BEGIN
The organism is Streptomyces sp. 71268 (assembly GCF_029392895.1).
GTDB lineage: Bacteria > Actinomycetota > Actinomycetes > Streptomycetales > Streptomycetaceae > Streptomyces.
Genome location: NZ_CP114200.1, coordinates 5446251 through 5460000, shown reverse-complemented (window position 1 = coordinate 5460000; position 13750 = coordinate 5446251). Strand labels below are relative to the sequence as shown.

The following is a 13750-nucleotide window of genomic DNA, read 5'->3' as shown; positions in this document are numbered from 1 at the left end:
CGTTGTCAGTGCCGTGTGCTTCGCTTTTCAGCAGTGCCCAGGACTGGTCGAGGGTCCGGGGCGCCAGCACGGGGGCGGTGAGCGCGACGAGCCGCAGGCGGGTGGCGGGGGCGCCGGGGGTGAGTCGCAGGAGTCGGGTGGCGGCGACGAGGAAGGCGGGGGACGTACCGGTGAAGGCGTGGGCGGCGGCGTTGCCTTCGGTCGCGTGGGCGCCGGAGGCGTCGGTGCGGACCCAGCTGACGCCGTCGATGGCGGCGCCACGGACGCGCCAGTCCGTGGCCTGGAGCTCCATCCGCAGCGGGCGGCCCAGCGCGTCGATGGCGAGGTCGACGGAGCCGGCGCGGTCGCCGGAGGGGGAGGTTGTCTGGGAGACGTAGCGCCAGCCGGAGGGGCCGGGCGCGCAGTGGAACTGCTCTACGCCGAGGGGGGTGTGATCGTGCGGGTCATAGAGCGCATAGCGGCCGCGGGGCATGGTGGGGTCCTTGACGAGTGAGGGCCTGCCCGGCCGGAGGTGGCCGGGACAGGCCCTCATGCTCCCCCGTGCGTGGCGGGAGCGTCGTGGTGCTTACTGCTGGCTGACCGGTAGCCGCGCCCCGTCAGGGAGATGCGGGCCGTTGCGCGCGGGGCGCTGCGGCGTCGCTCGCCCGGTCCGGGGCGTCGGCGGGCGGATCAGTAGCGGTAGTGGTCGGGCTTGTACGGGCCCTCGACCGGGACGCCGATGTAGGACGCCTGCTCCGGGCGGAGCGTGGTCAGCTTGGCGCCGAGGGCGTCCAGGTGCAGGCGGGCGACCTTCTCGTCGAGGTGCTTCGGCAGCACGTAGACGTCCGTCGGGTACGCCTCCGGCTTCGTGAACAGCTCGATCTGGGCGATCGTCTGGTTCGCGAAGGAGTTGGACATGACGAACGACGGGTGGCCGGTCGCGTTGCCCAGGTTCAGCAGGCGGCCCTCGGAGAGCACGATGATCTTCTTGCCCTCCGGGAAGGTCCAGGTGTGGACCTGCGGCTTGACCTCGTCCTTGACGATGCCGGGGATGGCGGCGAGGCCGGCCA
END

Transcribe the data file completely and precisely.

The organism is Streptomyces sp. 71268 (assembly GCF_029392895.1).
GTDB lineage: Bacteria > Actinomycetota > Actinomycetes > Streptomycetales > Streptomycetaceae > Streptomyces.
Genome location: NZ_CP114200.1, coordinates 5446251 through 5460000, shown reverse-complemented (window position 1 = coordinate 5460000; position 13750 = coordinate 5446251). Strand labels below are relative to the sequence as shown.

The following is a 13750-nucleotide window of genomic DNA, read 5'->3' as shown; positions in this document are numbered from 1 at the left end:
CGTTGTCAGTGCCGTGTGCTTCGCTTTTCAGCAGTGCCCAGGACTGGTCGAGGGTCCGGGGCGCCAGCACGGGGGCGGTGAGCGCGACGAGCCGCAGGCGGGTGGCGGGGGCGCCGGGGGTGAGTCGCAGGAGTCGGGTGGCGGCGACGAGGAAGGCGGGGGACGTACCGGTGAAGGCGTGGGCGGCGGCGTTGCCTTCGGTCGCGTGGGCGCCGGAGGCGTCGGTGCGGACCCAGCTGACGCCGTCGATGGCGGCGCCACGGACGCGCCAGTCCGTGGCCTGGAGCTCCATCCGCAGCGGGCGGCCCAGCGCGTCGATGGCGAGGTCGACGGAGCCGGCGCGGTCGCCGGAGGGGGAGGTTGTCTGGGAGACGTAGCGCCAGCCGGAGGGGCCGGGCGCGCAGTGGAACTGCTCTACGCCGAGGGGGGTGTGATCGTGCGGGTCATAGAGCGCATAGCGGCCGCGGGGCATGGTGGGGTCCTTGACGAGTGAGGGCCTGCCCGGCCGGAGGTGGCCGGGACAGGCCCTCATGCTCCCCCGTGCGTGGCGGGAGCGTCGTGGTGCTTACTGCTGGCTGACCGGTAGCCGCGCCCCGTCAGGGAGATGCGGGCCGTTGCGCGCGGGGCGCTGCGGCGTCGCTCGCCCGGTCCGGGGCGTCGGCGGGCGGATCAGTAGCGGTAGTGGTCGGGCTTGTACGGGCCCTCGACCGGGACGCCGATGTAGGACGCCTGCTCCGGGCGGAGCGTGGTCAGCTTGGCGCCGAGGGCGTCCAGGTGCAGGCGGGCGACCTTCTCGTCGAGGTGCTTCGGCAGCACGTAGACGTCCGTCGGGTACGCCTCCGGCTTCGTGAACAGCTCGATCTGGGCGATCGTCTGGTTCGCGAAGGAGTTGGACATGACGAACGACGGGTGGCCGGTCGCGTTGCCCAGGTTCAGCAGGCGGCCCTCGGAGAGCACGATGATCTTCTTGCCCTCCGGGAAGGTCCAGGTGTGGACCTGCGGCTTGACCTCGTCCTTGACGATGCCGGGGATGGCGGCGAGGCCGGCCA